Spelling Out Fall Protection Beyond the A-B-Cs

Worker climbing stairs with fall arrest harness attached

Most employers, and employees, know fall protection is required when working in elevated areas. The distances governing where and what type of fall protection is required changes from industry to industry and business to business, but generally the need to protect workers from falls is understood. It’s common to see guardrails and fall arrest equipment in today’s workplace.

Despite this general awareness, the 2019 NIOSH Publication Prevent Construction Falls from Roofs, Ladders, and Scaffolds shows that, on average, more than 300 construction workers are killed and more than 10,000 seriously injured each year by falls from elevation. That’s about six workers every week who die, and more than 200 each week, or about 30 every day, who suffer serious fall-related injuries.

Some employers choose to ignore OSHA standards to protect workers from falls, while others install guardrails where feasible and, in most other areas, provide fall arrest equipment, relying on the A-B-Cs of fall protection – anchor, body harness and connector. The NIOSH publication above identifies that, of deaths from falling off roofs, 81% occur in the construction industry – with top causes including incorrect anchorage, lack of lanyard attachment, and incorrect length of lifeline.

Injuries while fall arrest equipment is in use generally occur because a single anchor point and connector is inadequate for the work being performed. Yet, when planning for fall protection, it’s essential that estimators, project managers, safety professionals, and front-line supervisors address more than the anchor, body harness and connectors.

To go beyond basic A-B-C safety for work that must be done at elevations, consider the following measures to take when developing or evaluating a fall protection plan:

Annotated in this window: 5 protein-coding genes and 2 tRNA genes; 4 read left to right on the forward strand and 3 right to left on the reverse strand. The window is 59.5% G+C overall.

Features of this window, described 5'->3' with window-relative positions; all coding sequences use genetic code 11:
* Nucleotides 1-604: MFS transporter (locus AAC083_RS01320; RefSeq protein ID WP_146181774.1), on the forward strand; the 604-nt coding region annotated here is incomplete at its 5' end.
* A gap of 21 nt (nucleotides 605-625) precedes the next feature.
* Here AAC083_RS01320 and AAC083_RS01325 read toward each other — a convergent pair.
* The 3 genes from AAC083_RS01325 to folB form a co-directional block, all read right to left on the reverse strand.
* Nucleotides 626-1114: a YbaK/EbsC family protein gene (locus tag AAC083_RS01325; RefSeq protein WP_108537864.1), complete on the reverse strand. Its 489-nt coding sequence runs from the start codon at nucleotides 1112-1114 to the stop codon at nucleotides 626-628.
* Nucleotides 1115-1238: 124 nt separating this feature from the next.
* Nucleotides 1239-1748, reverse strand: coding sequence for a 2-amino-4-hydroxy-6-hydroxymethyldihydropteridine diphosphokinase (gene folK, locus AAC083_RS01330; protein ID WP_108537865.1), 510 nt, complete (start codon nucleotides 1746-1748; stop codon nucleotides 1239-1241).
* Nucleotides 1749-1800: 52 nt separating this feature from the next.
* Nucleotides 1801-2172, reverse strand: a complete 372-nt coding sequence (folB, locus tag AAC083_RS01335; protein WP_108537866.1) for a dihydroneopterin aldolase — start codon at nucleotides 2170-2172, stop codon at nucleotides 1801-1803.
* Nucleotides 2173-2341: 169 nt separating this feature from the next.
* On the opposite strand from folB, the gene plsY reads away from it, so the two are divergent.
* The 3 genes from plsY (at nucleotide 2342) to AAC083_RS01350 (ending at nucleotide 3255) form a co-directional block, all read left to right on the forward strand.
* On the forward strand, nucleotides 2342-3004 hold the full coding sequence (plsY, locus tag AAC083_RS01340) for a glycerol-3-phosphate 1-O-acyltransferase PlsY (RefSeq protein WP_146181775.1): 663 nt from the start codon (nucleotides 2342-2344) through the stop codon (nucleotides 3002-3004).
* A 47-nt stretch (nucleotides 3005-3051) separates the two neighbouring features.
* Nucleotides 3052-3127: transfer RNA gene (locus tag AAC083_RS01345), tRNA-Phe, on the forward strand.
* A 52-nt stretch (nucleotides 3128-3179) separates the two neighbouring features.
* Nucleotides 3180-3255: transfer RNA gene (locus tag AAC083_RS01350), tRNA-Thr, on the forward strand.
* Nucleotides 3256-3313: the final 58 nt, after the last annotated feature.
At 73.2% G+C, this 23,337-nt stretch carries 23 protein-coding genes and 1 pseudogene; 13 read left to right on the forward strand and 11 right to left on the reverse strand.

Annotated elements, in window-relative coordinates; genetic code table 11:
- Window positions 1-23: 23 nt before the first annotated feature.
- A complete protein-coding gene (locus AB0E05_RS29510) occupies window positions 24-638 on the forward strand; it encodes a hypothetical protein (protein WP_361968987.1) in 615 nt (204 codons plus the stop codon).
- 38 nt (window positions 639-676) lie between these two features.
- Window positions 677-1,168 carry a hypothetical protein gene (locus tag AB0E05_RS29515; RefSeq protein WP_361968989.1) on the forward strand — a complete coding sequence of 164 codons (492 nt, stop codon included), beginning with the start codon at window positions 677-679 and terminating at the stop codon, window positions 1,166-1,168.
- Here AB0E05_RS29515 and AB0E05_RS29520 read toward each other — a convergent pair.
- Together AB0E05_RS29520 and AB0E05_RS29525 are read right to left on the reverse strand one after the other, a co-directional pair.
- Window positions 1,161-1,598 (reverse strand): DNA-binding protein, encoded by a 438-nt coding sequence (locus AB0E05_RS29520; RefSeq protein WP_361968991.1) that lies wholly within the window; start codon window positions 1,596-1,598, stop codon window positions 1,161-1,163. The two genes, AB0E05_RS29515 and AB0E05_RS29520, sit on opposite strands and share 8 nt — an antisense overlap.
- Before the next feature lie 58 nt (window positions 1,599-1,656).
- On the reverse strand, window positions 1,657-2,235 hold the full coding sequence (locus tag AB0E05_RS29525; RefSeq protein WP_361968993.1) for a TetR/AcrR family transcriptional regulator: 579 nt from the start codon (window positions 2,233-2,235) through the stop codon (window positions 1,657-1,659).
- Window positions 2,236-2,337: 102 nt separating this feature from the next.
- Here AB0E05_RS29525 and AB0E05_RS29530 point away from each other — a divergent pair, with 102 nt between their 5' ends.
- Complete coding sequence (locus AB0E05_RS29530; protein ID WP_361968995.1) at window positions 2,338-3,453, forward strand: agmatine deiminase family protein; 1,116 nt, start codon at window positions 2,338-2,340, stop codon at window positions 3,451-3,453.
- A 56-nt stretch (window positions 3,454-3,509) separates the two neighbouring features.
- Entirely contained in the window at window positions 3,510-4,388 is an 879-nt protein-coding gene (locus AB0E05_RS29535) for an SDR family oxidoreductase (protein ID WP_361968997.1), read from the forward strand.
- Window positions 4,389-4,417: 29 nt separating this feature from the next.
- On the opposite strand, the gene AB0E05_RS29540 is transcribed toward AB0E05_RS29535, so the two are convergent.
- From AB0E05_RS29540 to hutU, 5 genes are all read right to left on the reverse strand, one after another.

(Note: Product links are for reference only and do not imply MEMIC endorsement of any product, service, manufacturer, or distributor)

Total work area: Understanding the total area accessed by workers is essential to ensuring appropriate gear is available while the work is performed.

Potential fall distance: This measurement determines whether a six-foot shock-absorbing lanyard, self-retracting lifeline, horizontal lifeline, trailing rope-grab, or another device is best suited to arrest a fall.

Number of workers required at elevation (simultaneously): This is very important as it Is used to determine the total anchorage requirements for workers who are aloft. Most bolt and screw-on, beam clamp, cross-arm strap-style and dee-ring anchorage points are rated for one worker. Similarly, most manufactured horizontal lifelines are limited to a maximum of two workers.

Duration of work at elevation: The total amount of time to perform the work may influence the type of fall protection. For instance, if a job requires workers to caulk a window for an hour, it’s feasible that properly spaced anchor points with two lanyards and one lanyard attached at all times (100% fall protection) is a good solution for a lone worker. However, if the job is to replace the windows, and it’s going to take two workers a full week to do the work, it likely makes sense to install a properly anchored, horizontal lifeline.

Method used to access elevated work area: Whether by ladder, stairs, or aerial lift, access is an essential consideration for all elevated work. Work must be evaluated for vertical ladder safety devices, self-retracting lanyards, trailing rope grabs, standard ladders, stairs, and aerial lifts as methods to ensure workers get up to - and down from - elevated work areas.

Fall protection method during vertical movement: This is where the traditional A-B-Cs of fall protection get spelled out.

Fall protection during horizontal movement: Main choices here are horizontal lifelines or continuous attachment with two lanyards, often referred to as 100% fall protection.

List of equipment to complete task at elevation: Detail all the fall arrest equipment required to safely complete the task. This will ensure that shortcuts aren’t taken when installing and using fall arrest equipment on the job.

Method to rescue fallen and suspended worker: Basic plans can include self-rescue, ladder approach and rescue, aerial lifts, or rope-rescue. In some situations, reliance on local emergency services may be required, but be sure … and have a plan.

OSHA requires that employees be trained on fall hazards in the work area as well as in methods required by the employer to protect workers from those hazards. When conducting training on fall protection for employees, ensure that they go beyond the A-B-Cs of Fall Protection.

MEMIC policy holders can access more resources including Construction Fall Assessment Checklist, Construction Hazard Prevention Video, and Fall Hazard Flow Chart on the MEMIC Safety Director.